Fast Packet Filtering
This patch fastfilter_rev27811.patch (compiled and tested on Linux) illustrates one possible way to speed up interactive packet filtering in Wireshark. The following sections will describe the problem, solution and implementation notes.
Correct me if I'm wrong in describing current Wireshark implementation.
How Does Wireshark Filter Packets Interactively?
- First Wireshark gets filter string from tool bar. Then Wireshark compiles this filter string to a syntax tree. Later this syntax tree is translated to Display Filter Virtual Machine instructions.
- After that, Wireshark iterates over each packet, and call dissectors to dissect it. With information obtained from dissection, Wireshark applies the filter on the packet. If the packet passed the filter, it will be displayed in the GUI.
- The above process should be gone through each time a filter is applied by users, even if the same filter has been applied twice.
How Can We Improve the Filtering Speed?
Current Wireshark implementation does not use history of filtering in sense of two filtering do not share knowledge of filtering string.
The below example shows how history of filtering can help us speed up filtering:
- Assume a capture containing 100 packets, among which there are 80 TCP packets, 20 UDP packets. And there are 10 DNS packets among the 20 UDP packets. In this case, we also assume these DNS packets are all on top of UDP packets (Note it is possible that DNS is on TCP).
- The first filter is 'udp', thus 20 UDP packets are displayed. We save this information in some cheap way.
- The second filter is 'tcp', thus 80 TCP packets are displayed. We also save this information.
The third filter is 'udp && dns'. Since we know only 20 packets has been passed 'udp', we need only dissect these 20 packets, and apply the filter, i.e. 'udp && dns' to find out the 10 DNS packets. The other 80 packets are simply skipped.
- The forth filter is 'tcp'. Since we saved the display history, we only need to dissect the 80 TCP packets.
In short, we may save considerable time by dissecting only part of packets with knowledge of previous applied filters. In the above example, 'udp && dns' filter can save 80% time roughly.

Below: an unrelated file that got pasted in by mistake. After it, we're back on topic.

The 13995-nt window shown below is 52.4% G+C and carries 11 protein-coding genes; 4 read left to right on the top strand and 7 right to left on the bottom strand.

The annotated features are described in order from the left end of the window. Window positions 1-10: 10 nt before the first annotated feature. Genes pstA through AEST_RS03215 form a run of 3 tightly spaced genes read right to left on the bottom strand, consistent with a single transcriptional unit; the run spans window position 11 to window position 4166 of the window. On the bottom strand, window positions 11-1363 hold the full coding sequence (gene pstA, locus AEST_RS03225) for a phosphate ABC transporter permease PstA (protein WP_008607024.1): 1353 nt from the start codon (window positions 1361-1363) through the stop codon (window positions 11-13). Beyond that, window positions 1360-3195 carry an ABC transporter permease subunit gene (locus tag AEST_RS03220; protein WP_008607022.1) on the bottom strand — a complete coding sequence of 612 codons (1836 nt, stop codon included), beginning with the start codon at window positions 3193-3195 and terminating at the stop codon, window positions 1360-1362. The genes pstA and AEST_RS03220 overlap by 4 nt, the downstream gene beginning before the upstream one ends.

In this section, we will describe the solution to this problem in a more abstract way.
- Assume a new display filter, say F, contains previous applied filters F1, ..., Fn. In the other words, F1, ..., Fn are subtrees of F. There are also parts of F that are not F1, ..., Fn.
- Each display filter is translated to a syntax tree, and F's syntax tree is S, Fi's is Si (which is a subtree in F). Syntax tree nodes that are not Fi, but in F are denoted as N1, ..., Nm.
- For a packet, if it passed Fi, we set value of subtree Si to 1; otherwise set it to 0. Then we translate modified F to a boolean expression, say it is EXP, which treats N1, ..., Nm as boolean variables. So that we can solve it as a Boolean Satisfiability  problem (a.k.a SAT problem):
- This packet will never pass F, if EXP can NOT be true with any assignment of values of N1, ..., Nm. So we need not to dissect the packet.
- This packet will always pass F, if (!EXP) can NOT be true with any assignment of values of N1, ..., Nm. So we need to dissect the packet, but no need to apply the filter F.
- In remaining cases, we do not know if the packet will pass F or not with current information, so we should dissect it and apply F to it.
Here are some implementation notes:
- History of filtering is saved in each packet's frame data, which is a 64 bits integer. If i th bit is 1, it means this packet passed i th saved filter.
- Previous applied filters are saved as syntax trees.
- We use limmat SAT solver, and limboole front end. The main reason is that they are lightweight.